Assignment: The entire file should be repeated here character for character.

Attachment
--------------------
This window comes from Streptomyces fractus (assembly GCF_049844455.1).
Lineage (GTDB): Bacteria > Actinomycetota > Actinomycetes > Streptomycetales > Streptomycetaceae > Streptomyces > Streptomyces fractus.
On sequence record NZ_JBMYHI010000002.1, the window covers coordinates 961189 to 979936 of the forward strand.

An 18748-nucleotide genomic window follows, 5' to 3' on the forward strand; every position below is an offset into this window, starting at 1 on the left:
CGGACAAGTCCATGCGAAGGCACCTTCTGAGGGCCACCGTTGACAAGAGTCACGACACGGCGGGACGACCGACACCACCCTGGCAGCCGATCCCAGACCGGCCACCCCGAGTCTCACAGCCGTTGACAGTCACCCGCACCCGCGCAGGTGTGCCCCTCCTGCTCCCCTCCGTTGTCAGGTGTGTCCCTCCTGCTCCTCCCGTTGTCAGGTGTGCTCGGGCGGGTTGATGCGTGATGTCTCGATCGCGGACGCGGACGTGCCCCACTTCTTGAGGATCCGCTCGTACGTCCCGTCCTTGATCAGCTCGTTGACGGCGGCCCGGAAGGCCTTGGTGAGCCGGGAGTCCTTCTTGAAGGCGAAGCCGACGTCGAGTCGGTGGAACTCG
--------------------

This window comes from Streptomyces fractus (assembly GCF_049844455.1).
Lineage (GTDB): Bacteria > Actinomycetota > Actinomycetes > Streptomycetales > Streptomycetaceae > Streptomyces > Streptomyces fractus.
On sequence record NZ_JBMYHI010000002.1, the window covers coordinates 961189 to 979936 of the forward strand.

An 18748-nucleotide genomic window follows, 5' to 3' on the forward strand; every position below is an offset into this window, starting at 1 on the left:
CGGACAAGTCCATGCGAAGGCACCTTCTGAGGGCCACCGTTGACAAGAGTCACGACACGGCGGGACGACCGACACCACCCTGGCAGCCGATCCCAGACCGGCCACCCCGAGTCTCACAGCCGTTGACAGTCACCCGCACCCGCGCAGGTGTGCCCCTCCTGCTCCCCTCCGTTGTCAGGTGTGTCCCTCCTGCTCCTCCCGTTGTCAGGTGTGCTCGGGCGGGTTGATGCGTGATGTCTCGATCGCGGACGCGGACGTGCCCCACTTCTTGAGGATCCGCTCGTACGTCCCGTCCTTGATCAGCTCGTTGACGGCGGCCCGGAAGGCCTTGGTGAGCCGGGAGTCCTTCTTGAAGGCGAAGCCGACGTCGAGTCGGTGGAACTCG